The Man He Never Was

Reviewed by:

G. Connor Salter, Professional Writing alumnus from Taylor University, Upland, IN.


The Man He Never Was


James L. Rubart


Thomas Nelson

Publication Date:

February 20, 2018




384 pages


Toren Daniels used to be a pro NFL player with a wife and kids. Then his temper cost him his job and his abusive behavior at home drove his family away. And now he’s woken up in a strange hotel room with no memory of the last eight months. He starts putting things back together, wondering who took away his memories for those eight months and whether they can help him find other answers. Is it too late to become a new man and get back all that he’s lost?

Rubart knows how to write a convincing psychological thriller, and balances the various elements (shock reveals, flashbacks, etc.) with ease. The problem comes in the last act, where he reveals what kind of people have been manipulating his hero. The manipulators turn out to be benevolent people who want to push Toren into a space where he has to confront his inner darkness. Then the story veers from psychological thriller into fantasy (or perhaps magical realism) when Toren discovers the main antagonist is just a projection of his own darkness, an illusion he thought was a real person.

These two ideas can work well in some scenarios. The first is about a trickster or tricksters who seem to be toying with the hero but are actually forcing him to see his flaws. Classic fairytales and fables (such as Hans Christian Anderson’s story “The Swineherd”) often play with this idea. Christian apologist G.K. Chesterton used a variation on the idea in his 1908 novel The Man Who Was Thursday. In Chesterton’s tale (which has some surprising similarities to Rubart’s novel), a policeman infiltrates an anarchist group and confronts the ringleader, who turns out to be on the side of the angels.

Unfortunately, this idea of a benevolent trickster only works in certain kinds of stories. In fables or fairytales, it’s clear we’re not supposed to imitate the trickster, just remember the moral they reveal. In Chesterton’s novel, the trickster turns out to be an allegorical figure representing God, and God can manipulate people without being evil (some theologians argue God even introduces pain into our lives to make us grow). Rubart’s novel is very much a serious psychological thriller until the last act, with every indication the story is taking place in the real world. So readers must assume the manipulators are human beings, which makes their deception problematic. Instead of being powerful and redemptive, the big reveal comes across like a Christian-themed version of the movie Shutter Island, with all the sinister implications ignored.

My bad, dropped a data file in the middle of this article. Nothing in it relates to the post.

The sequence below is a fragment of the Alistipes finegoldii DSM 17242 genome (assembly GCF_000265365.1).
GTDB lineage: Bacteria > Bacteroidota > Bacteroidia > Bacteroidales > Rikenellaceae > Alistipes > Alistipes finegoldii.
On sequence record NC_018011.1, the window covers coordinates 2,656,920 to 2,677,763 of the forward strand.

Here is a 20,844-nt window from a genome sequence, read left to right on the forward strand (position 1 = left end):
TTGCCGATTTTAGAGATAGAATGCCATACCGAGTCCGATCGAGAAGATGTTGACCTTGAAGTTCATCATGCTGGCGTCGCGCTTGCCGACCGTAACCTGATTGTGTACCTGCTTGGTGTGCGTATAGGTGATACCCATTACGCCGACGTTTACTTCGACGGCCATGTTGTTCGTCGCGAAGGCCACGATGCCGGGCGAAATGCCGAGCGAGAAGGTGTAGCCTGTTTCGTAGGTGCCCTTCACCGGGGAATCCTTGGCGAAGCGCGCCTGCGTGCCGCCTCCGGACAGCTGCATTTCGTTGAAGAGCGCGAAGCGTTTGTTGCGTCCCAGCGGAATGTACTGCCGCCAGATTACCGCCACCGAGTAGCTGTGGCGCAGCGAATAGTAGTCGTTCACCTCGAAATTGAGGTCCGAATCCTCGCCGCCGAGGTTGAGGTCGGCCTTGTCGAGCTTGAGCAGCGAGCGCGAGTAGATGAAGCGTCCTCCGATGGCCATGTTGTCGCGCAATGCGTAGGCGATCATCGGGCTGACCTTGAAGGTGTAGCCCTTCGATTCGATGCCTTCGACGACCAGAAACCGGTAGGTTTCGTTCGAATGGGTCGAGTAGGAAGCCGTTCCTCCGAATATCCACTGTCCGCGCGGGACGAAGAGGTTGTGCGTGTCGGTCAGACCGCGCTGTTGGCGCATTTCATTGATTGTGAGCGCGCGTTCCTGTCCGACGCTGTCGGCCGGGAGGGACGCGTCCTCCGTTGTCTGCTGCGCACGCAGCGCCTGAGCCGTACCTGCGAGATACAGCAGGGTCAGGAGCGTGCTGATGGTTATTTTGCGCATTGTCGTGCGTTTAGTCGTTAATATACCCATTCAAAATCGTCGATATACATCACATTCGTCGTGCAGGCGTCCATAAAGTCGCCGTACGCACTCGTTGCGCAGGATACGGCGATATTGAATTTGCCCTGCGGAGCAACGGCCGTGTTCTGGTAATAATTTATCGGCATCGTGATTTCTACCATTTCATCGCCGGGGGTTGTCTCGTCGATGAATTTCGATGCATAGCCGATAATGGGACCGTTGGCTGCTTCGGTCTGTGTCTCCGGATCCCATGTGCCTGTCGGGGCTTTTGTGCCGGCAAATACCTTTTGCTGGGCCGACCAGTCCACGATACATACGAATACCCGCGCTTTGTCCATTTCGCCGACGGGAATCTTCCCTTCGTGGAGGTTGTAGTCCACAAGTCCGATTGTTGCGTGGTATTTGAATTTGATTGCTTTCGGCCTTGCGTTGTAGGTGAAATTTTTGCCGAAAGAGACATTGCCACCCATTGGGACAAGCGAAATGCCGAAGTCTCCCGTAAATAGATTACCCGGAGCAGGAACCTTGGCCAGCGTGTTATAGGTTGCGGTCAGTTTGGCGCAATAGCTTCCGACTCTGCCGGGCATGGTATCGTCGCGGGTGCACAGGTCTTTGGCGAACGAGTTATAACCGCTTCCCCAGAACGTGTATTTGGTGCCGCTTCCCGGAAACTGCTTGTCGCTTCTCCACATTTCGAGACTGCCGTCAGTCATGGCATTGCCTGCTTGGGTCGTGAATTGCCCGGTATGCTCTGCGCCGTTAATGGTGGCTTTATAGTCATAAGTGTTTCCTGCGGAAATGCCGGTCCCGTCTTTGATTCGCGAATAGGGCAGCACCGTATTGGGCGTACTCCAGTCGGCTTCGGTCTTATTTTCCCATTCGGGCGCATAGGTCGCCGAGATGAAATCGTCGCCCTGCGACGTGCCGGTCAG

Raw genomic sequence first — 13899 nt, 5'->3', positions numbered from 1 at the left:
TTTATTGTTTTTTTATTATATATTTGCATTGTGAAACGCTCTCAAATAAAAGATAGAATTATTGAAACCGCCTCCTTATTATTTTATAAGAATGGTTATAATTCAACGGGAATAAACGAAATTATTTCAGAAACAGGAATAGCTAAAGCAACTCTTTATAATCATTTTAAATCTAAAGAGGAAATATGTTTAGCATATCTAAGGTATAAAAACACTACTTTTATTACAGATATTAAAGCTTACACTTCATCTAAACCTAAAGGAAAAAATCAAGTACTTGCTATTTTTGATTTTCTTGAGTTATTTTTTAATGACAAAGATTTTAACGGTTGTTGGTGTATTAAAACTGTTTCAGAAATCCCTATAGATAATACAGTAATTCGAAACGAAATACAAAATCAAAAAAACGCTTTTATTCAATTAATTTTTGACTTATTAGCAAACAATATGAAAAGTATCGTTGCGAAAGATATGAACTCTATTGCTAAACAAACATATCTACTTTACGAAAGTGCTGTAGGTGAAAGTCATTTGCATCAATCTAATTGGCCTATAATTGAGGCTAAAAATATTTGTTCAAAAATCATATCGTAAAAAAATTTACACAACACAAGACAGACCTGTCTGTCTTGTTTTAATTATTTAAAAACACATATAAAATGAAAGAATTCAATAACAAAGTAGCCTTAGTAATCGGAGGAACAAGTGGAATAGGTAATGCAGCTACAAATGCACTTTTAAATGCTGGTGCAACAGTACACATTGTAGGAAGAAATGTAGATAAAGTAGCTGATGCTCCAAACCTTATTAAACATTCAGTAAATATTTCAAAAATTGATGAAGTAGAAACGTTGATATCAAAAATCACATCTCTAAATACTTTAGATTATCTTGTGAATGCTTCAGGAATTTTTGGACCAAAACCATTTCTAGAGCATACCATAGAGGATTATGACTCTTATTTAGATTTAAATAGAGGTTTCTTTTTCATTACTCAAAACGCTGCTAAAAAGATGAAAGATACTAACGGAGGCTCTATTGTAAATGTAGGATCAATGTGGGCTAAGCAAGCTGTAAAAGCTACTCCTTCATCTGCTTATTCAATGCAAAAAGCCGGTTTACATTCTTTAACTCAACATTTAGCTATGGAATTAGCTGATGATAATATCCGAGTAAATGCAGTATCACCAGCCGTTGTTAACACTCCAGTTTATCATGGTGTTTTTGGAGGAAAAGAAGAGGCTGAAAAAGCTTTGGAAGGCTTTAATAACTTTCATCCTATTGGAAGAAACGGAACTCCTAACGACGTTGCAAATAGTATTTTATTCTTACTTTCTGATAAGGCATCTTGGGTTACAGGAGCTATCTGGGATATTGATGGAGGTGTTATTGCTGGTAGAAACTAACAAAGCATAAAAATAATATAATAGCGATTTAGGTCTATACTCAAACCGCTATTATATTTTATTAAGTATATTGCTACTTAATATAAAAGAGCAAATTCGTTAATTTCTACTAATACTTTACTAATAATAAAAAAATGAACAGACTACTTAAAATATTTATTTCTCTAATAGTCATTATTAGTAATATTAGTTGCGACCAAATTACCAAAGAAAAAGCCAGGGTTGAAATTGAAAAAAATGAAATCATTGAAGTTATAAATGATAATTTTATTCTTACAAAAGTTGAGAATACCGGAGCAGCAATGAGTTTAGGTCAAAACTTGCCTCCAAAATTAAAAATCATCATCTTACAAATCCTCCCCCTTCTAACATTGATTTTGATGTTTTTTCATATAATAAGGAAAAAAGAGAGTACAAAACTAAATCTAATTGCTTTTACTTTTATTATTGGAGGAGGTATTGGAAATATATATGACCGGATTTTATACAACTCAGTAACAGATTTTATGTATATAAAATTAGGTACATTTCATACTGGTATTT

The second idea, jumping from realistic thriller to fantasy in the last act, could also have worked. Again, it’s very similar to what Chesterton does in The Man Who Was Thursday – his book starts as a spy thriller, than in the last act becomes an allegory where the main character represents one view of God and the ringleader represents God’s true form. Chesterton’s genre jump feels strange, but he makes it work because he adds odd and funny moments in the book’s earlier chapters. So by the time readers reach the big reveal, they know they weren’t reading a straight-up spy thriller anyway, more of a surreal fantasy. Chesterton even subtitled his thriller “A Nightmare,” hinting readers are in a bizarre ride. Rubart, in contrast, doesn’t include surreal or mystical elements to the first two-thirds of his novel. He hints at the conclusion, with characters referencing Dr. Jekyll and Mr. Hyde, but he makes it sound like the hints a detective will use to uncover a conspiracy or murder. Everything in The Man He Never Was feels earth-bound until the last act. Thus, when Toren finds out his nemesis is just a phantom, readers must assume an earth-bound solution (a mental breakdown, schizophrenia, etc.).

A bold attempt to combine fantasy and conspiracy thriller which ultimately ends up just being confusing.

Rating (1 to 5 stars)

2.5 stars

Suggested Audience

Christians who like conspiracy thrillers with interesting spiritual themes.

Christian Impact

Rubart works in many ideas about anger, brokenness and forgiveness, especially with his references to Robert Louis Stevenson’s book Dr. Jekyll and Hyde. As noted above, the way he mixes genres undercuts those ideas. Still, there are moments where his descriptions of anger and the need for reconciliation are quite compelling.

The Man He Never Was

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